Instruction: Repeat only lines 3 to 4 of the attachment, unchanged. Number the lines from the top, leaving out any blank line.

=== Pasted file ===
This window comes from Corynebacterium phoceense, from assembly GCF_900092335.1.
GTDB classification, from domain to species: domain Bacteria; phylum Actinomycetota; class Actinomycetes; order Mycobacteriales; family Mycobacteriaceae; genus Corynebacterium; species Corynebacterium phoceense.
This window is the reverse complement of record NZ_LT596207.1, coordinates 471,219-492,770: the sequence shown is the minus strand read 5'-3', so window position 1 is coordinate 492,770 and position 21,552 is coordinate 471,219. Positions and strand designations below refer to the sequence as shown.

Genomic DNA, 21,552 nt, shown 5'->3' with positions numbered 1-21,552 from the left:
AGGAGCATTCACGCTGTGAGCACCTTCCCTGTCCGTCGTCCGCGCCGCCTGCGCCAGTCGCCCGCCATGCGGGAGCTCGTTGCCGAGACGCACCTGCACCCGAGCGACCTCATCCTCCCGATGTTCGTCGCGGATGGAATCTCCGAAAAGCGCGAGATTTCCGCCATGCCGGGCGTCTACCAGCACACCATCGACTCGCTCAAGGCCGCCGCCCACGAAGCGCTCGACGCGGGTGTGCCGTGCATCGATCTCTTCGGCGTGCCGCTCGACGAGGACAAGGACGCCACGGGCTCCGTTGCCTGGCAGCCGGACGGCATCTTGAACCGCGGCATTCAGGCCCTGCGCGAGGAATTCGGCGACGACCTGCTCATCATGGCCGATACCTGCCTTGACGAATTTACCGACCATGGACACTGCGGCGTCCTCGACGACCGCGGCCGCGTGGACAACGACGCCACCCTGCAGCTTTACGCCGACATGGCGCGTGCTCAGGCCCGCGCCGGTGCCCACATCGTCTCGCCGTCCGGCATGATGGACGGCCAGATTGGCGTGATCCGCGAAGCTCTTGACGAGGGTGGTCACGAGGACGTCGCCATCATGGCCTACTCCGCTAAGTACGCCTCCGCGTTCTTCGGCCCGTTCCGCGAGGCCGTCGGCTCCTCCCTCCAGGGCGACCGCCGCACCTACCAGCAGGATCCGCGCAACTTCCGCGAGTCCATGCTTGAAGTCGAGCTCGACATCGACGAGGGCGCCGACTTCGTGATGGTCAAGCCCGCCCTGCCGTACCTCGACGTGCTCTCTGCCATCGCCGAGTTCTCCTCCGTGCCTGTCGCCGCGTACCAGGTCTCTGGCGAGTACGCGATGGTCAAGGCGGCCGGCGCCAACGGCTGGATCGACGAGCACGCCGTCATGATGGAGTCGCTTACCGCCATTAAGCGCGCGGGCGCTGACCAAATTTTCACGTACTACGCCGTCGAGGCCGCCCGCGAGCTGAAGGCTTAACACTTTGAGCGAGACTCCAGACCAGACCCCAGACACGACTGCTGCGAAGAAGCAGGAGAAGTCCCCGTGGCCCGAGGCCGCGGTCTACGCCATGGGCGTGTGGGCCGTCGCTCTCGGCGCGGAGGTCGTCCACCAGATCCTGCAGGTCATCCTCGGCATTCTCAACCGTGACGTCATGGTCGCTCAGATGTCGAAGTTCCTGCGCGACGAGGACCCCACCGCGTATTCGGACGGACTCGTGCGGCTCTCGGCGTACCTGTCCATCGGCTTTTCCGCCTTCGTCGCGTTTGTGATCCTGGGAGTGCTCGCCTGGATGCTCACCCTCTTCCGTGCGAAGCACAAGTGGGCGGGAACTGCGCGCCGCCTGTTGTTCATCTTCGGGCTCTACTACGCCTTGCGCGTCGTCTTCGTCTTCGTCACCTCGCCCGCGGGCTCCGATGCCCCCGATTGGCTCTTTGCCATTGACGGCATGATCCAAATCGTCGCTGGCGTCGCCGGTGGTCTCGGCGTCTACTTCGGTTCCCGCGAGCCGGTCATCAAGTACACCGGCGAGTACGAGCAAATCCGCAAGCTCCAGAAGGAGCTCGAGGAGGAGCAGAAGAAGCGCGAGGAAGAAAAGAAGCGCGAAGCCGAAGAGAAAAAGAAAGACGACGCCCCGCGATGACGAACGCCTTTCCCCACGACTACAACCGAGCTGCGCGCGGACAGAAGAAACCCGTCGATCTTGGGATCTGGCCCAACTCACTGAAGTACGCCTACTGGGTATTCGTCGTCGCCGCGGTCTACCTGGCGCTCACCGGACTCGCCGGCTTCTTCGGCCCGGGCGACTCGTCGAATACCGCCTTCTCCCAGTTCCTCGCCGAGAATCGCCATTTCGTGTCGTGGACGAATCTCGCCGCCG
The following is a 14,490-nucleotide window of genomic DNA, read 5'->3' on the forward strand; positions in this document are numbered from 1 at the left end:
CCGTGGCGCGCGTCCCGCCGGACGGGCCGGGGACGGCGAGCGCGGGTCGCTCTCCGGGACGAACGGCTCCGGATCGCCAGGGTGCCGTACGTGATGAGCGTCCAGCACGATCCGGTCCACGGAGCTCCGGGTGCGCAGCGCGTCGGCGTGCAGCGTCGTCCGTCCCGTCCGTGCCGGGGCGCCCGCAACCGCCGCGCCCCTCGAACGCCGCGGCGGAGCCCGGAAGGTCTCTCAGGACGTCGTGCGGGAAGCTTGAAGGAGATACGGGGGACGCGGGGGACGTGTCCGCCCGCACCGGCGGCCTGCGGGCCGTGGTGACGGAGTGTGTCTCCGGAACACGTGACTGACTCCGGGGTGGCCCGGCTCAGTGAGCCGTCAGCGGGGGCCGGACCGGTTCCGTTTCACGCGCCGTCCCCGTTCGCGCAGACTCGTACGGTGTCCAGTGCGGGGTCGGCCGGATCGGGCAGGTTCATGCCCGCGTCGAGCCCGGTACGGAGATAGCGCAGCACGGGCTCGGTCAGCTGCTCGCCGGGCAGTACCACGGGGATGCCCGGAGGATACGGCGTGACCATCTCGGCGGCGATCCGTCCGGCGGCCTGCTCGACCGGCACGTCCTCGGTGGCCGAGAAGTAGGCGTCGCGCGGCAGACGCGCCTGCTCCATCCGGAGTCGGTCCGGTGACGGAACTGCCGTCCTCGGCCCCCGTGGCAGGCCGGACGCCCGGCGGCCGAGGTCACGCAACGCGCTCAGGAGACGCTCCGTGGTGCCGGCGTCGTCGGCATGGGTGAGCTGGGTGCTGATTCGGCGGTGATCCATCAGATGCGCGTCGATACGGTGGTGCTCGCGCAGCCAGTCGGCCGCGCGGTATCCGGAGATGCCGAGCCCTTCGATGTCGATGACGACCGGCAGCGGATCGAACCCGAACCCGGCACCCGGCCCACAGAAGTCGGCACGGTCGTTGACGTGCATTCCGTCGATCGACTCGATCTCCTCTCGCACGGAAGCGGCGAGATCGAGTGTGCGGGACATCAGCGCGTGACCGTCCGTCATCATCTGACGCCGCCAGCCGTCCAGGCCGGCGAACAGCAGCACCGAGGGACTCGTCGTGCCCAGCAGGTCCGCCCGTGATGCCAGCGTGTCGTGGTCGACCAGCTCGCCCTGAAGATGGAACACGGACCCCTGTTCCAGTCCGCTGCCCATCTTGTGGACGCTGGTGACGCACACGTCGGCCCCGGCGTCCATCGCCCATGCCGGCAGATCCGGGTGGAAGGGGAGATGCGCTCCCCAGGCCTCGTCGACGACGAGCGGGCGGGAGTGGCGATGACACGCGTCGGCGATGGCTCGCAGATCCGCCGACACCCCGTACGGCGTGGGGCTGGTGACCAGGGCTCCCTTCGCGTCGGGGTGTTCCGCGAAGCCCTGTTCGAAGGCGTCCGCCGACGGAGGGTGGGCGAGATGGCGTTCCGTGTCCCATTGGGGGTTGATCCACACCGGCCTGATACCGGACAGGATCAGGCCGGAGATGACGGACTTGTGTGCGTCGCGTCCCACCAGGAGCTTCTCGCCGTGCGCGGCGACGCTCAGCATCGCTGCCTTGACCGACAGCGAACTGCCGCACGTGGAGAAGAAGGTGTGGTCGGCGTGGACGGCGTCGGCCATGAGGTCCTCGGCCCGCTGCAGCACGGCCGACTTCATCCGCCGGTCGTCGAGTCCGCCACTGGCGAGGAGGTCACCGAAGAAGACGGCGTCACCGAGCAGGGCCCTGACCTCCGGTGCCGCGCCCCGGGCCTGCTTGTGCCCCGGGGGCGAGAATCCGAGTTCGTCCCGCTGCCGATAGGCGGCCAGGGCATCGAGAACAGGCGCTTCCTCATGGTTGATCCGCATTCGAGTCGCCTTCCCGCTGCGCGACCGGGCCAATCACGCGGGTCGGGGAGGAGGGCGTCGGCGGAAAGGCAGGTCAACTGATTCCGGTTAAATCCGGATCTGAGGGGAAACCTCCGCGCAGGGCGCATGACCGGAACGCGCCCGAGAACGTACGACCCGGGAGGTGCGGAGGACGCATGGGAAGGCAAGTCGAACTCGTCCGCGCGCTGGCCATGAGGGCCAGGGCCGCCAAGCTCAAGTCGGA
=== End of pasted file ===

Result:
This window is the reverse complement of record NZ_LT596207.1, coordinates 471,219-492,770: the sequence shown is the minus strand read 5'-3', so window position 1 is coordinate 492,770 and position 21,552 is coordinate 471,219. Positions and strand designations below refer to the sequence as shown.

Genomic DNA, 21,552 nt, shown 5'->3' with positions numbered 1-21,552 from the left: